I figure people have better things to do then to read about what I do each day, so I have tried to make my blog more about things I think about on a daily, weekly, monthly basis. Of course, some people and their blogs seem to have inspirational thoughts every day of the week and twice on Sunday when they like to post on Facebook how great their church service was (which I sometimes wonder what they mean by that – seriously, watch the Facebook status’ pile up that say the same thing)…I’m not one of those people. So my thoughts come on a whim at times.

I’m not downing those blogs, it’s just that I’m not that way. If I don’t have something to say then I don’t bother saying anything at all. I find it makes me appear less foolish b/c then I just let other people say all the foolish things and I just chime in when I have an inspirational thought. So now I’m lumped in one of those groups of people that get on a soap box and just ramble on and completely miss the point of what really started this blog to say to begin with.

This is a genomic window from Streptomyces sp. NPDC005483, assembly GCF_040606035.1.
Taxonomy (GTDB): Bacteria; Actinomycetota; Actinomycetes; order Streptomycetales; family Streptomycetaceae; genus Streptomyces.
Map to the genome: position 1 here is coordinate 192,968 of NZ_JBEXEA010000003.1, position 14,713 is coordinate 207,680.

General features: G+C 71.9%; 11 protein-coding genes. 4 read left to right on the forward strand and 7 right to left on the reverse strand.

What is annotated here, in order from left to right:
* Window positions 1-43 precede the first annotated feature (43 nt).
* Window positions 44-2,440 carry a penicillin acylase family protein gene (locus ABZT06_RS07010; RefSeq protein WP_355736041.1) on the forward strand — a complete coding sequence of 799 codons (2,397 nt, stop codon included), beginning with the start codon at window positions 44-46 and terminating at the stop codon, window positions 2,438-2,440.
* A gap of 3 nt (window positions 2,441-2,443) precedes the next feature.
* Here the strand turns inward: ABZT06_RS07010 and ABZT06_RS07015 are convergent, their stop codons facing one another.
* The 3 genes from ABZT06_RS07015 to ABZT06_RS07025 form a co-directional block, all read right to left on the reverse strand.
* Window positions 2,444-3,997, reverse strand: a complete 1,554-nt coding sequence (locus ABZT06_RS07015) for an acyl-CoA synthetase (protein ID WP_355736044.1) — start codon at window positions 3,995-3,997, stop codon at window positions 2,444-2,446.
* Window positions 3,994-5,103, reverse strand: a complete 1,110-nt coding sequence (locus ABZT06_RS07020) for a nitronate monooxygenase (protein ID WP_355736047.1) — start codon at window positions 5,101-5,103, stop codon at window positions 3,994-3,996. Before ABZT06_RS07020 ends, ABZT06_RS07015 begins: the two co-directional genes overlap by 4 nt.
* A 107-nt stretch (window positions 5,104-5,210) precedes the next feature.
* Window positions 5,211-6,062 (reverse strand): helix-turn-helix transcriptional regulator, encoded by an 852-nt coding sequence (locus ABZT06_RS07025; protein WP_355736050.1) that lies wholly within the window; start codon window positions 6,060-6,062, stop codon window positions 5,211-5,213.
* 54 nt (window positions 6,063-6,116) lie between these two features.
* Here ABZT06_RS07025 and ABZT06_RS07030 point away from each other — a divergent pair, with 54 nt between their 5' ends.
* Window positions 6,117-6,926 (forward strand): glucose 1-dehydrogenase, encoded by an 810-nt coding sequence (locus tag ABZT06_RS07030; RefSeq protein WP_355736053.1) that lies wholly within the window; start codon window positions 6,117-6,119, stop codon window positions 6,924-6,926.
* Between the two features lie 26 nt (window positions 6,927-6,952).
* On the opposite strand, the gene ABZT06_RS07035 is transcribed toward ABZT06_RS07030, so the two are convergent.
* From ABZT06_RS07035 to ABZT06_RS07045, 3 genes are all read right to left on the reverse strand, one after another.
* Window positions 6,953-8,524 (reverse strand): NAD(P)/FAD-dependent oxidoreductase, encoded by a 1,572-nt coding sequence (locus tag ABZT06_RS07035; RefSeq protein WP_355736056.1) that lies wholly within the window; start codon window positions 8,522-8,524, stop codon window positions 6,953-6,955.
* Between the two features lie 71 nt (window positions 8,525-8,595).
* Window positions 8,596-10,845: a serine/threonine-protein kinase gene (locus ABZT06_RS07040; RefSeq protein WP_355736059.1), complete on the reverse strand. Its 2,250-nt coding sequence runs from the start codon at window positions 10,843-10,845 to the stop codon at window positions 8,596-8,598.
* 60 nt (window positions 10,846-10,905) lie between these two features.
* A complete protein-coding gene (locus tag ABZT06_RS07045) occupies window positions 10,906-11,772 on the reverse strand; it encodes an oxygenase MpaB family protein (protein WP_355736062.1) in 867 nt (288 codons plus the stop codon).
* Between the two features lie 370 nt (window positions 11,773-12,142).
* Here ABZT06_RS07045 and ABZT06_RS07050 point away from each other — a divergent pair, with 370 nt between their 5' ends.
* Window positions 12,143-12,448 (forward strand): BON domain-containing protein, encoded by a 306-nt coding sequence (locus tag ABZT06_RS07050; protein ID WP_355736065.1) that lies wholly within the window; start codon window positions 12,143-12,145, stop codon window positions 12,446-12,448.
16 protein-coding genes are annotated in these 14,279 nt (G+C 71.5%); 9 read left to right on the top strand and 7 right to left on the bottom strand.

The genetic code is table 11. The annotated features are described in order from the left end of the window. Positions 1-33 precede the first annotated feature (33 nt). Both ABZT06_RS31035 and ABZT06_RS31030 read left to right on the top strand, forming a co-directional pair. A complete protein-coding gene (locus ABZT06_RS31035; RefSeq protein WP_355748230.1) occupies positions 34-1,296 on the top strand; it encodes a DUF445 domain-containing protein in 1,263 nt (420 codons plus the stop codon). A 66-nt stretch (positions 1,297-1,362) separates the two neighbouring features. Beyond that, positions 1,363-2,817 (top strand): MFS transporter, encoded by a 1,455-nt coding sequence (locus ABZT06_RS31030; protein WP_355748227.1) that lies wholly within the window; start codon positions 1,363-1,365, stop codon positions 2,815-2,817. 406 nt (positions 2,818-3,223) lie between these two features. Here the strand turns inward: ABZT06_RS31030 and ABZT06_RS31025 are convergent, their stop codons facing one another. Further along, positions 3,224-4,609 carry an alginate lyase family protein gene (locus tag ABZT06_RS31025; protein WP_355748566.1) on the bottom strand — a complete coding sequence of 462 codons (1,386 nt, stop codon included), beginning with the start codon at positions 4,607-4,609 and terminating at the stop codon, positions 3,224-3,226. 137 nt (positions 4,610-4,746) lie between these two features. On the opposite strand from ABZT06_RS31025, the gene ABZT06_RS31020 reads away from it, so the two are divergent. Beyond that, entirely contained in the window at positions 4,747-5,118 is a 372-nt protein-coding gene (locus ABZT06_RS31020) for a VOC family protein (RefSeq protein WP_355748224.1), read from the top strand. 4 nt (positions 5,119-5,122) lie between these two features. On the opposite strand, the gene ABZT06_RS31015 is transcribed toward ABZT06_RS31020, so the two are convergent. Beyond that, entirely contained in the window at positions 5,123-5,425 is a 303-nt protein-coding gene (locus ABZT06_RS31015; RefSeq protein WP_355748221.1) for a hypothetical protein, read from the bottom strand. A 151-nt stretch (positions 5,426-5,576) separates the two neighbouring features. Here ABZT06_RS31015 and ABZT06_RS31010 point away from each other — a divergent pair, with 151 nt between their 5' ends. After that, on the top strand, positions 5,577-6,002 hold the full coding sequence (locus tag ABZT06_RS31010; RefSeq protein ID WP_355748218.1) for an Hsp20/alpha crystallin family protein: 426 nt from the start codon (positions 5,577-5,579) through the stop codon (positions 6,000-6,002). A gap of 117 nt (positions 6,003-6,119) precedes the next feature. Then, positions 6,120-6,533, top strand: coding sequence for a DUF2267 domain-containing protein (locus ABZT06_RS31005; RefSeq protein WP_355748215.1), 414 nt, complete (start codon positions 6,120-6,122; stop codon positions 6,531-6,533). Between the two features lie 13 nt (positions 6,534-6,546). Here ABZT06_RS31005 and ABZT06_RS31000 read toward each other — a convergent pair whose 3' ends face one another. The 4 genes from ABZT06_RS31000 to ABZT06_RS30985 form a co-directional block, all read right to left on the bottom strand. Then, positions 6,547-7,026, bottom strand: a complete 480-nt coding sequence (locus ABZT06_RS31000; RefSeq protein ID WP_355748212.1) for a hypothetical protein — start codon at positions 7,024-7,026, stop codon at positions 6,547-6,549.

I’m reading a book called, “Prey” by Michael Crichton. One of the best authors of all time I think! When I read Jurassic Park I reverted back to my childhood when I first saw the movie in the theater and freaked out b/c I thought dinosaurs had been brought back to life and that a velacaraptor was going to eat me in my bed while I slept.

This book is about the advancement of nanotechology, biotechnology, and computer technology. What I love about Crichton (R.I.P.), is that he researches a topic, then mixes real facts with a fictional story – so as you read it you’re thinking, “Wow…this is possible! Why hasn’t anybody really brought dinosaurs back to life yet!?”  “Prey” is about a cloud of nanoparticles – micro-robots – that escape a laboratory. This cloud is self-sustaining and self-reproducing – it’s intelligent and is preying on us! Pretty sweet book.

But in his introduction Crichton makes some true statements about the advancement of technology and this is what the point of this blog is about: